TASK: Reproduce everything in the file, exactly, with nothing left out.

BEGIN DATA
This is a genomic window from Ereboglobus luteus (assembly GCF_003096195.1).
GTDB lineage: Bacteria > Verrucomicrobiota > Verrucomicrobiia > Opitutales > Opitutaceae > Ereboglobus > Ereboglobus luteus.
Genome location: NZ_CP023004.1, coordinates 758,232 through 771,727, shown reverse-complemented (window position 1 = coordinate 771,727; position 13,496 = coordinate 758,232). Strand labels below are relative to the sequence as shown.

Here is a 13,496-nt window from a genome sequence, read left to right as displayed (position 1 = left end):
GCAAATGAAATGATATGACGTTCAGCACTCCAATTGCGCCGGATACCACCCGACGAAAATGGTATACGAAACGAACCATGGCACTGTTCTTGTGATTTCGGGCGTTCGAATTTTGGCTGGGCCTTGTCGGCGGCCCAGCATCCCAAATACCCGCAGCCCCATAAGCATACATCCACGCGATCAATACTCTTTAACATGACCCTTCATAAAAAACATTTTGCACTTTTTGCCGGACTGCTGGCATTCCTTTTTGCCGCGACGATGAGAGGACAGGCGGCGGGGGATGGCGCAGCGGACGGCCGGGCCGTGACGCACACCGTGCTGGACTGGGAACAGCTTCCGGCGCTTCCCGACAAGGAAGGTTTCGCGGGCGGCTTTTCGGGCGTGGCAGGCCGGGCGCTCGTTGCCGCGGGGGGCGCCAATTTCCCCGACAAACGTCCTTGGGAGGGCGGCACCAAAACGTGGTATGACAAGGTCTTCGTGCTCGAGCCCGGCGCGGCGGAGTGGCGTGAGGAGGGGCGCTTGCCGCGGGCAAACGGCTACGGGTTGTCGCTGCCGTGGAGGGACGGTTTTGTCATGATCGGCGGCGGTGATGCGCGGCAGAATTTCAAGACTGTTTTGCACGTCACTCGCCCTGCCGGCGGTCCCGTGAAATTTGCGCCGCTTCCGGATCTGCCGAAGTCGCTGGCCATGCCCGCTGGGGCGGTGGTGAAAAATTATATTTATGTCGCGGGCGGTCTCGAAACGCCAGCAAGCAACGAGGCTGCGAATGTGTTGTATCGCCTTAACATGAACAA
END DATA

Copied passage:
This is a genomic window from Ereboglobus luteus (assembly GCF_003096195.1).
GTDB lineage: Bacteria > Verrucomicrobiota > Verrucomicrobiia > Opitutales > Opitutaceae > Ereboglobus > Ereboglobus luteus.
Genome location: NZ_CP023004.1, coordinates 758,232 through 771,727, shown reverse-complemented (window position 1 = coordinate 771,727; position 13,496 = coordinate 758,232). Strand labels below are relative to the sequence as shown.

Here is a 13,496-nt window from a genome sequence, read left to right as displayed (position 1 = left end):
GCAAATGAAATGATATGACGTTCAGCACTCCAATTGCGCCGGATACCACCCGACGAAAATGGTATACGAAACGAACCATGGCACTGTTCTTGTGATTTCGGGCGTTCGAATTTTGGCTGGGCCTTGTCGGCGGCCCAGCATCCCAAATACCCGCAGCCCCATAAGCATACATCCACGCGATCAATACTCTTTAACATGACCCTTCATAAAAAACATTTTGCACTTTTTGCCGGACTGCTGGCATTCCTTTTTGCCGCGACGATGAGAGGACAGGCGGCGGGGGATGGCGCAGCGGACGGCCGGGCCGTGACGCACACCGTGCTGGACTGGGAACAGCTTCCGGCGCTTCCCGACAAGGAAGGTTTCGCGGGCGGCTTTTCGGGCGTGGCAGGCCGGGCGCTCGTTGCCGCGGGGGGCGCCAATTTCCCCGACAAACGTCCTTGGGAGGGCGGCACCAAAACGTGGTATGACAAGGTCTTCGTGCTCGAGCCCGGCGCGGCGGAGTGGCGTGAGGAGGGGCGCTTGCCGCGGGCAAACGGCTACGGGTTGTCGCTGCCGTGGAGGGACGGTTTTGTCATGATCGGCGGCGGTGATGCGCGGCAGAATTTCAAGACTGTTTTGCACGTCACTCGCCCTGCCGGCGGTCCCGTGAAATTTGCGCCGCTTCCGGATCTGCCGAAGTCGCTGGCCATGCCCGCTGGGGCGGTGGTGAAAAATTATATTTATGTCGCGGGCGGTCTCGAAACGCCAGCAAGCAACGAGGCTGCGAATGTGTTGTATCGCCTTAACATGAACAA